Just like most thrillers which are highly rated there is always a risk of this sort of narrative devolving into nonsense or losing coherence as a consequence of becoming so wrapped up with the depiction of altered mental states (Grady, 2018). The editor of this book has done a very good job of ensuring that the plot of this novel is almost airtight. For all the effects used in its narration, there is no loss of touch by the author as he continuously gives insight of a woman who is overwhelmed with fear, insecurity and has experienced a great loss. This woman feels like she has been abandoned and left alone by people in the world.

The plot of the story is further complicated when a new tenant, described as particularly handsome, moves into Anna’s building’s basement. Just like the Russells, the new tenant also comes from Massachusetts. By stating that David and Alistair were both new to Anna’s neighborhood and from the same town, the reviews support the novelist’s depiction of a collusion between both characters in killing Jane.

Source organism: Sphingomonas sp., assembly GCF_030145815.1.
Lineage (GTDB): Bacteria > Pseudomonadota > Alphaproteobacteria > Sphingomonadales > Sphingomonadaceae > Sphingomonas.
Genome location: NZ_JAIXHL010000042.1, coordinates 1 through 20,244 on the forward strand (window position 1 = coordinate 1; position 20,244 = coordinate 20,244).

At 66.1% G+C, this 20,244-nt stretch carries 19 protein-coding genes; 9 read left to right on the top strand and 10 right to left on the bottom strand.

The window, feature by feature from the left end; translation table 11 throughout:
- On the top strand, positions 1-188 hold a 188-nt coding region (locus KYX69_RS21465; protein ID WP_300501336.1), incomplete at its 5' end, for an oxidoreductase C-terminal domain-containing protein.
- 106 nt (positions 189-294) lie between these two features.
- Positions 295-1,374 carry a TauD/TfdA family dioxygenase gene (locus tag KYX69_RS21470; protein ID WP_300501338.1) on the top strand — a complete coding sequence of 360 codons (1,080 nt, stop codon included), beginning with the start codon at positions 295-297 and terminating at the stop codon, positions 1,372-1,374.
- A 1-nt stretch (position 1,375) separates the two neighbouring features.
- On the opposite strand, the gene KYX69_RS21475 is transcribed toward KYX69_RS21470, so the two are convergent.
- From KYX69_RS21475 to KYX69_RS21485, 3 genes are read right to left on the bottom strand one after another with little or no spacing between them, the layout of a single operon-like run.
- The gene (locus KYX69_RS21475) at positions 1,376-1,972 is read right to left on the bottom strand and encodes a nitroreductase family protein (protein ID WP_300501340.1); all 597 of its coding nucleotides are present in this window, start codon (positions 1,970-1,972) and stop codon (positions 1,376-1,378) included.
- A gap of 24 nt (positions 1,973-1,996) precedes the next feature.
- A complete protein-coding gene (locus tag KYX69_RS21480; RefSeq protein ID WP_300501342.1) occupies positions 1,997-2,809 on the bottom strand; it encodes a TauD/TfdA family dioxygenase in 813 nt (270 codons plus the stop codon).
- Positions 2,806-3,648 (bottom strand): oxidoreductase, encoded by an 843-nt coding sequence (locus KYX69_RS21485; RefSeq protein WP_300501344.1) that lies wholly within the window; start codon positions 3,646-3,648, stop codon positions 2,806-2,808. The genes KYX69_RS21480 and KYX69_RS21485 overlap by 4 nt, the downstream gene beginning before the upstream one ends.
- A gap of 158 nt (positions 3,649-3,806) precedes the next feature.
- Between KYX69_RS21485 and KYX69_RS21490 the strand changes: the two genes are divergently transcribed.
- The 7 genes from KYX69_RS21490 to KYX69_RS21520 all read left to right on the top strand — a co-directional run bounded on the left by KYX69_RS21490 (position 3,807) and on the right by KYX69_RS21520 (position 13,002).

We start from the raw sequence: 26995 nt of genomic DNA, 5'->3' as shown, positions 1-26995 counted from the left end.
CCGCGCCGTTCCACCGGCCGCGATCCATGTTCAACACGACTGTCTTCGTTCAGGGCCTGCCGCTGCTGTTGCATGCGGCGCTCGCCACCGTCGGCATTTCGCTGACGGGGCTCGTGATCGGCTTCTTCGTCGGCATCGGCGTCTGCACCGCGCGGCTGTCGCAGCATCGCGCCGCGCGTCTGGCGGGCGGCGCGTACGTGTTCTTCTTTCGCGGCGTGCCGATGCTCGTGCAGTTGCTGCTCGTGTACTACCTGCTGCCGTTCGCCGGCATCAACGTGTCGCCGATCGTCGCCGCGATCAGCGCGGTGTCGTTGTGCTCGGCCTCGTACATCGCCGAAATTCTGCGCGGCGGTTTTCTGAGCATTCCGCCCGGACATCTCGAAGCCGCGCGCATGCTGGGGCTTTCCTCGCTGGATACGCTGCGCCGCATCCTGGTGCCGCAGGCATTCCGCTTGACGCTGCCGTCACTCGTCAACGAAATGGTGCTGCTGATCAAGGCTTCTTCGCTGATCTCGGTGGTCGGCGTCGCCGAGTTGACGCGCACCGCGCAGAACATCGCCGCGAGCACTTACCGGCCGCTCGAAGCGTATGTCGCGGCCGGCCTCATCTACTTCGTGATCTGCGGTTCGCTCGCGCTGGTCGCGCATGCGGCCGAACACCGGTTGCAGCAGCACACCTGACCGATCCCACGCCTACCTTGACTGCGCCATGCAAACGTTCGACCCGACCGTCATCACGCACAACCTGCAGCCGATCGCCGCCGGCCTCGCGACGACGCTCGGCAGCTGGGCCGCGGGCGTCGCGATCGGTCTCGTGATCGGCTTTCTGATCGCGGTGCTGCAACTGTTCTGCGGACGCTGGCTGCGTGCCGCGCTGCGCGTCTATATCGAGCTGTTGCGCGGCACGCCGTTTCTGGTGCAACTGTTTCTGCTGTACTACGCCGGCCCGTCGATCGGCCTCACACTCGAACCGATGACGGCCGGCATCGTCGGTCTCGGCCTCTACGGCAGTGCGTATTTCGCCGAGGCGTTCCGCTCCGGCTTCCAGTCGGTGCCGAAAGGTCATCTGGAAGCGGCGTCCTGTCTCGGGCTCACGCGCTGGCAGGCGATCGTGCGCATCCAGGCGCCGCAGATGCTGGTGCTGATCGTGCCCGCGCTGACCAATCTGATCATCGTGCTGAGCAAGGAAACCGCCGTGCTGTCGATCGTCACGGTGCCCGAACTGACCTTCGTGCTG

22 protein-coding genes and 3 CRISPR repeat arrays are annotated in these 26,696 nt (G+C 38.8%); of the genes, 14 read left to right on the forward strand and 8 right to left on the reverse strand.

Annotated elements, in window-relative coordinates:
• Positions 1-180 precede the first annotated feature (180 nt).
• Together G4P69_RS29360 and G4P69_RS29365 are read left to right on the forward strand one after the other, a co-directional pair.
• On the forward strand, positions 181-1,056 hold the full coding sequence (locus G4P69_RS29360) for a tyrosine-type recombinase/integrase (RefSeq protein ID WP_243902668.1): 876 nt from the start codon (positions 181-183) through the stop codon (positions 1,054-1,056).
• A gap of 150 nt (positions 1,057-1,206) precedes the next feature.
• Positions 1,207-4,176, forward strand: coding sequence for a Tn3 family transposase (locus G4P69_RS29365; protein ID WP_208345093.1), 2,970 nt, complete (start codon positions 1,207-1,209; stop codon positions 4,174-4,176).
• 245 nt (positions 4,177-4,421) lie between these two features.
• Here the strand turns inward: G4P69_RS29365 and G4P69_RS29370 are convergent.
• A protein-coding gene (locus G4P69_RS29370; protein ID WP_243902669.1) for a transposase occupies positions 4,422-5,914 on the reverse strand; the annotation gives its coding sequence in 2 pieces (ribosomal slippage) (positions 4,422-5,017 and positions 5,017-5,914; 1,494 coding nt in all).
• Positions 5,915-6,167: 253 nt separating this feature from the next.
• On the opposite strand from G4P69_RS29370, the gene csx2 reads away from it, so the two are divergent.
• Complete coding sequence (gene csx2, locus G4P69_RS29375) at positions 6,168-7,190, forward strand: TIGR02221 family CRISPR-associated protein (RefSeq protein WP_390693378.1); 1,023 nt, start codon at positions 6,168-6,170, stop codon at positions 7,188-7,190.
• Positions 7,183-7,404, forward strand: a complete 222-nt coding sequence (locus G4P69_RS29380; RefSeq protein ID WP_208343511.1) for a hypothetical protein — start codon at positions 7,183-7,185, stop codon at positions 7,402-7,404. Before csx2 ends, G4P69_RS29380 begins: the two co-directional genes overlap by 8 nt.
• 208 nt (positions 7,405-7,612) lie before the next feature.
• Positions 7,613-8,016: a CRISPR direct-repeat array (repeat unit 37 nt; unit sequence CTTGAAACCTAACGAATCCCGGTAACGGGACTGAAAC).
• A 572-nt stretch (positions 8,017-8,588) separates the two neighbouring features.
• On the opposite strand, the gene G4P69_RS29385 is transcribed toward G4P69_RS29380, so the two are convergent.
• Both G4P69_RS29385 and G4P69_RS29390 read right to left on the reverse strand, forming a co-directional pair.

Moreover, there are short chapters in the novel that have dateline headers. Finn gives deep insights into what the reader gets to know about Anna. The author hints at her infidelity by describing Anna’s trip in a storm of snow alongside her family that ends in trauma. He also depicts Anna’s capacity to tell lies to those she interacts with. When asked by her friends whether she drinks alcohol she denies it. Just as the novel, the reviews show that Anna was an alcoholic- a habit she liked to hide from Dr. Fielding.

Delayed information by Finn misleads the readers ingeniously (Morrow, 2018). This creates suspense in the novel that makes the readers want to find out more. Finn is a little more inventive in coming up with metaphors for Anna’s state of hallucination and depression. These serve to limit the point of view of the readers to that of Anna’s. Despite this, the reader may start to realize what is happening in the novel. For instance, a good analysis of the book indicates that Anna’s conversation with Ed and Olivia were unreal. Good readers would presume that Ed and Olivia were deceased before the author highlights their deaths in later chapters. At the end of the novel the reader may start to detect some flaws in the characterization and the plot, otherwise, it is such a smooth ride throughout the novel (Somers, 2018). The flaws that the review claims are not well stipulated and can be argued to be absent in the novel.